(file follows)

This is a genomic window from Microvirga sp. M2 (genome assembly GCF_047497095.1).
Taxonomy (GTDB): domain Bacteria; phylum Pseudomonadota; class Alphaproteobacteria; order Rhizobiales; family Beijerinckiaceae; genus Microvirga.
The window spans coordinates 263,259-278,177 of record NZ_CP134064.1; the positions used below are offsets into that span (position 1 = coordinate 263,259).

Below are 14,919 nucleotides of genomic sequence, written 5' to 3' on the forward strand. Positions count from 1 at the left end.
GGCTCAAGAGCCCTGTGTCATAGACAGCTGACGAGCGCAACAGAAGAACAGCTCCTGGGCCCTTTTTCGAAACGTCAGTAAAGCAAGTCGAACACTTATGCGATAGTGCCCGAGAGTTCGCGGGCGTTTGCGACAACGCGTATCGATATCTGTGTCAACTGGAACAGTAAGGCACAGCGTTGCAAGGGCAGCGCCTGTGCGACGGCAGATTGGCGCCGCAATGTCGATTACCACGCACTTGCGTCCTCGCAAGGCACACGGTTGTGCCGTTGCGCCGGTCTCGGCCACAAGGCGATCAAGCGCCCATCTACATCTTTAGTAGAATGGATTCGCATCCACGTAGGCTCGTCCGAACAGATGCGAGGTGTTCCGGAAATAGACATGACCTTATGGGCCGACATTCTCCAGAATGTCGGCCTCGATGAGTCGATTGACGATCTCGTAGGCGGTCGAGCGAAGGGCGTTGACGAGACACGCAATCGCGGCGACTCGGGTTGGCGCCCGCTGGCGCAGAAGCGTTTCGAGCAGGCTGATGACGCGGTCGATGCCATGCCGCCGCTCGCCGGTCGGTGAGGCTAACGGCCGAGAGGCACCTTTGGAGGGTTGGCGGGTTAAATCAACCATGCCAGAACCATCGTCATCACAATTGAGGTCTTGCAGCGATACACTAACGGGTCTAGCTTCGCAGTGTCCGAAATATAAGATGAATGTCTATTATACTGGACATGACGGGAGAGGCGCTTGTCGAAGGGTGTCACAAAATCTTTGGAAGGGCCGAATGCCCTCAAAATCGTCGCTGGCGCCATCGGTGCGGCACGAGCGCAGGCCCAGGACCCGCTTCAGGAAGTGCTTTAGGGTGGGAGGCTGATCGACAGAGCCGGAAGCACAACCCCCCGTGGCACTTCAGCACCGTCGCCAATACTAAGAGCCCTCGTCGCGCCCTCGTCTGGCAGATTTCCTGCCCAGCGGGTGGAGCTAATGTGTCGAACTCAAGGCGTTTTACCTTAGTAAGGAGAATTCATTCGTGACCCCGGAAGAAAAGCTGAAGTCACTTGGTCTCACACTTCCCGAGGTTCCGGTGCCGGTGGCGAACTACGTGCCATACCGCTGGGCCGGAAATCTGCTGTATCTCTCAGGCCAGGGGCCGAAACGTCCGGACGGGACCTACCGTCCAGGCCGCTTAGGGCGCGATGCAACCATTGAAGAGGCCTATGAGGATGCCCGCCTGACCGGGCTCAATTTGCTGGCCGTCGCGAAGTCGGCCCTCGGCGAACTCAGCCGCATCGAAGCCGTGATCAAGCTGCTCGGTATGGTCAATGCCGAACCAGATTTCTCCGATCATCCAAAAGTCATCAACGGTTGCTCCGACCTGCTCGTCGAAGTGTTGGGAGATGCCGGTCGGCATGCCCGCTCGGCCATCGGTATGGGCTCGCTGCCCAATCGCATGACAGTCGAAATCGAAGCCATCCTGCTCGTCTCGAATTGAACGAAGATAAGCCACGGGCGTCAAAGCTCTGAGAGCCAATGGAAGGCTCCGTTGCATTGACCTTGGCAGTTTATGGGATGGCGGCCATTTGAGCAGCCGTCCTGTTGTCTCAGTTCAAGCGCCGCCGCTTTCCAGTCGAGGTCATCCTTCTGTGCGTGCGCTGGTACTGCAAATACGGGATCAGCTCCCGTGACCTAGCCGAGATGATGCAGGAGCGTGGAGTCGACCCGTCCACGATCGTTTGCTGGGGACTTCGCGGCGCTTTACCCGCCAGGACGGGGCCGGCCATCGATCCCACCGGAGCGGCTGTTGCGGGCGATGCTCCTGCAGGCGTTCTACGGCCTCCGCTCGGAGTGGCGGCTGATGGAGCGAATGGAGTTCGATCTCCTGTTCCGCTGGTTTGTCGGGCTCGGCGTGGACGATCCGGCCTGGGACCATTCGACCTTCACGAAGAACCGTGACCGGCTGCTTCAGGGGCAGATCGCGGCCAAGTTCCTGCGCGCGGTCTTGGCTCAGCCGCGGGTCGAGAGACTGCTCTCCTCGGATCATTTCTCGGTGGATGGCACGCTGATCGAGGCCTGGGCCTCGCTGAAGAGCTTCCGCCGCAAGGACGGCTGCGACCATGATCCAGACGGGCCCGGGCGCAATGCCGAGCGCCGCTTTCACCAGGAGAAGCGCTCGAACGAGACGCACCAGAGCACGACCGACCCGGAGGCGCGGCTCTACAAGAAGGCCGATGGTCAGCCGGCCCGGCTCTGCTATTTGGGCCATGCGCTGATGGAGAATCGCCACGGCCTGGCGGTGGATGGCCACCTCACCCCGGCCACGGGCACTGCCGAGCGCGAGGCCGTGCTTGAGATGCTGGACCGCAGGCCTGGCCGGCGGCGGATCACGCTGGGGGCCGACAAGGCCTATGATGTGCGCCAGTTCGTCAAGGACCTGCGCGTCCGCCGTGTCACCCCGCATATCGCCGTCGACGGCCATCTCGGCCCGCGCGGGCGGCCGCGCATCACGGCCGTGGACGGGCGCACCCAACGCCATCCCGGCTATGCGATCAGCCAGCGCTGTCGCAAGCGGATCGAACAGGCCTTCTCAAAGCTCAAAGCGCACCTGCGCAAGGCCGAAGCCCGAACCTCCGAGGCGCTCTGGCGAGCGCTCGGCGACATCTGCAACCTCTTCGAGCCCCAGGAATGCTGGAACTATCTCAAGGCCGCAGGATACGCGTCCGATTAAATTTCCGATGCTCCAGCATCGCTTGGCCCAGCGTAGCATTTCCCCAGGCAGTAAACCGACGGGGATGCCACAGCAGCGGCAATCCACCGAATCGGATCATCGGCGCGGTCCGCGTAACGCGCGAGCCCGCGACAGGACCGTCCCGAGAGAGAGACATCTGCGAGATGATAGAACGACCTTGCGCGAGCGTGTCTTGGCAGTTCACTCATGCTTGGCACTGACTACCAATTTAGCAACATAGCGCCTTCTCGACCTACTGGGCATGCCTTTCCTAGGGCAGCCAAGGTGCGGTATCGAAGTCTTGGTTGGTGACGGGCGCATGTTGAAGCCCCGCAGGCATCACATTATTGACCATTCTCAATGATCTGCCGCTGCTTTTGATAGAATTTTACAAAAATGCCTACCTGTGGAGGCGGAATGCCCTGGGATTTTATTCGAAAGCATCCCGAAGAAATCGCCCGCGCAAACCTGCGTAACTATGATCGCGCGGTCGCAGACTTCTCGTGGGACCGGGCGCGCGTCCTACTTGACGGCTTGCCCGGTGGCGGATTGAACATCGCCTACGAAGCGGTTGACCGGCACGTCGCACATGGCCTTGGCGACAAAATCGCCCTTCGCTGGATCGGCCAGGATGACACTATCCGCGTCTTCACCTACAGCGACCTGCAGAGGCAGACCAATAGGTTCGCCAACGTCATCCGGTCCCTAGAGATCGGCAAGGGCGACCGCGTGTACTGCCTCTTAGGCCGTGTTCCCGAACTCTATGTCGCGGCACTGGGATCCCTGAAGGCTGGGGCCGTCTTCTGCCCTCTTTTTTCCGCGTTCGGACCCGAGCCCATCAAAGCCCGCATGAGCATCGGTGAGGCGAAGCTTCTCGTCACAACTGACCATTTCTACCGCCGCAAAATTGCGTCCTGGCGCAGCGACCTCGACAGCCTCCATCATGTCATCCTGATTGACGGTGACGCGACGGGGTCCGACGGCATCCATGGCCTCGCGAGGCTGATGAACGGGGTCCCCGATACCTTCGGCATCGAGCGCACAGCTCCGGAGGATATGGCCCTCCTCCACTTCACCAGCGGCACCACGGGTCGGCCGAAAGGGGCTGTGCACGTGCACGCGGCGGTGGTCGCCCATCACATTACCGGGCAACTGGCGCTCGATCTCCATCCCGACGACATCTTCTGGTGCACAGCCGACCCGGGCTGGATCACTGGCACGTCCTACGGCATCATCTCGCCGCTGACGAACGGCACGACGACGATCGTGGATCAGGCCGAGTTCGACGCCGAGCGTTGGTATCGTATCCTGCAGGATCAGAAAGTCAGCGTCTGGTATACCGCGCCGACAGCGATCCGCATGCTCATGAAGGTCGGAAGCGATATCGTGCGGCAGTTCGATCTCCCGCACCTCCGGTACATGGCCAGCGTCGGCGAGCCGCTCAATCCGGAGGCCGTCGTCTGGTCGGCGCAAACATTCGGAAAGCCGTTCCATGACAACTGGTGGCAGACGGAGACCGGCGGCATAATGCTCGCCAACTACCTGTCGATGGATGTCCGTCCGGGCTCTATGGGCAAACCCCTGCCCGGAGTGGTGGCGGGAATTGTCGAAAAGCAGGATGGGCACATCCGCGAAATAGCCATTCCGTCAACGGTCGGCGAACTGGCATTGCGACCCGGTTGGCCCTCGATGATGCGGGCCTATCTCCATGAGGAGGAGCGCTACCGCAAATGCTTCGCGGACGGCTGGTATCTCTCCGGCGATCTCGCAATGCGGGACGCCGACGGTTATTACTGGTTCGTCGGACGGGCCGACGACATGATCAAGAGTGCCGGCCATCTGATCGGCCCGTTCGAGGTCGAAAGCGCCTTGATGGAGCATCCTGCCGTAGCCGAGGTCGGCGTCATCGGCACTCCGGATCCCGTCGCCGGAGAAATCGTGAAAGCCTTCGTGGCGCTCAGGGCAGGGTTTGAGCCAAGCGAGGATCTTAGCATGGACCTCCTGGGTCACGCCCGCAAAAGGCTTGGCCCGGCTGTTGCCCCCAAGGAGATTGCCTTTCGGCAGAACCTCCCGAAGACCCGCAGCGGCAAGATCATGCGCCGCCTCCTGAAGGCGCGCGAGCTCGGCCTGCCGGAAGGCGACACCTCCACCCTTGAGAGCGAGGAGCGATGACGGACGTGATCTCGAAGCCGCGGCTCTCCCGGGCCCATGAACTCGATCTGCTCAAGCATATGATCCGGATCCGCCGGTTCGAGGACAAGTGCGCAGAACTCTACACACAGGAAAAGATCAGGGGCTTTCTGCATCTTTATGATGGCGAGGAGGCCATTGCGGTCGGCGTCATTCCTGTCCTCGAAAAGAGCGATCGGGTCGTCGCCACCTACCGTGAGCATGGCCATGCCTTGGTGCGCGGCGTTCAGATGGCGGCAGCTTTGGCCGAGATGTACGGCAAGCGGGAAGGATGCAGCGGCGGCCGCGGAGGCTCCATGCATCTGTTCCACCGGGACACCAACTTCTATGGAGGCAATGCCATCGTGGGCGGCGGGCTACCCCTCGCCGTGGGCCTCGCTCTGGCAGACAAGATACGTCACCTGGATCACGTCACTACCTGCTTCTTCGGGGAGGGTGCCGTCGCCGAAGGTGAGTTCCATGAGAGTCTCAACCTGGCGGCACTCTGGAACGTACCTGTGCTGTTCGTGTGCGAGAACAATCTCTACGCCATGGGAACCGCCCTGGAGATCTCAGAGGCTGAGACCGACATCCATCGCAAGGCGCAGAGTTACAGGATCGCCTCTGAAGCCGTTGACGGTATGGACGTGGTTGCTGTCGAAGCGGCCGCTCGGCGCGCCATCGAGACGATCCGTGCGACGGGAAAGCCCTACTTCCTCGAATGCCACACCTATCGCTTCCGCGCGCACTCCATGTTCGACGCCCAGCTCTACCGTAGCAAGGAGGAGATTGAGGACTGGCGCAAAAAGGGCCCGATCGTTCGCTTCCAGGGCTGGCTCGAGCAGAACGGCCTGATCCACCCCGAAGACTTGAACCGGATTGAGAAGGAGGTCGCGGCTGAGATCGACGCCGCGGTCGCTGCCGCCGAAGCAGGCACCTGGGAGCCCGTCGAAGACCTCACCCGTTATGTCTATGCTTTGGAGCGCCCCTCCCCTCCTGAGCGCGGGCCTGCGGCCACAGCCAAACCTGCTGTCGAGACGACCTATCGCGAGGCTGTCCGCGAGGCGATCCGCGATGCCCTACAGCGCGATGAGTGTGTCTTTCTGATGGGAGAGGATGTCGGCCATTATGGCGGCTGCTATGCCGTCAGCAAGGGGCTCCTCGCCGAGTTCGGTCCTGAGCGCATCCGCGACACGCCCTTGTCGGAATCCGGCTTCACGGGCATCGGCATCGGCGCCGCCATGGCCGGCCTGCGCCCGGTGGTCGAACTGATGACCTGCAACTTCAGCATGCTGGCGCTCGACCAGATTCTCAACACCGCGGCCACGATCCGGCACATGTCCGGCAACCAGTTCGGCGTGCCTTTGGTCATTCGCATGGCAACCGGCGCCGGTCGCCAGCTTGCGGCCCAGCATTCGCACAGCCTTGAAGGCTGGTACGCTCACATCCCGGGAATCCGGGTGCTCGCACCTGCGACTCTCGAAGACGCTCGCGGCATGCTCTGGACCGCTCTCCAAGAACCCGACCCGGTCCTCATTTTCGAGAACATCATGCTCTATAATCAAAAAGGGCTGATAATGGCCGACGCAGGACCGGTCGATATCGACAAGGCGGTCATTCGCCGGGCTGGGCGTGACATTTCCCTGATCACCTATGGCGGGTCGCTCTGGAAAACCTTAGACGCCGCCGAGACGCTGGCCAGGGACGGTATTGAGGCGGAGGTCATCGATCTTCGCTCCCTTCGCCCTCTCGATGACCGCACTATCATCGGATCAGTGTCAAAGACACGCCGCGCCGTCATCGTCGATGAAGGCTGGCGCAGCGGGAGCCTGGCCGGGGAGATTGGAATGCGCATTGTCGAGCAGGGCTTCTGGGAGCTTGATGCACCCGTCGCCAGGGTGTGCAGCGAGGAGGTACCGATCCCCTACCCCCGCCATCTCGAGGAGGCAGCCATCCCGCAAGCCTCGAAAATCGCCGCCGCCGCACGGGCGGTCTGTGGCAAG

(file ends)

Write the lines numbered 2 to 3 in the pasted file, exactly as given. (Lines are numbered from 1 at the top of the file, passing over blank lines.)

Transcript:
Taxonomy (GTDB): domain Bacteria; phylum Pseudomonadota; class Alphaproteobacteria; order Rhizobiales; family Beijerinckiaceae; genus Microvirga.
The window spans coordinates 263,259-278,177 of record NZ_CP134064.1; the positions used below are offsets into that span (position 1 = coordinate 263,259).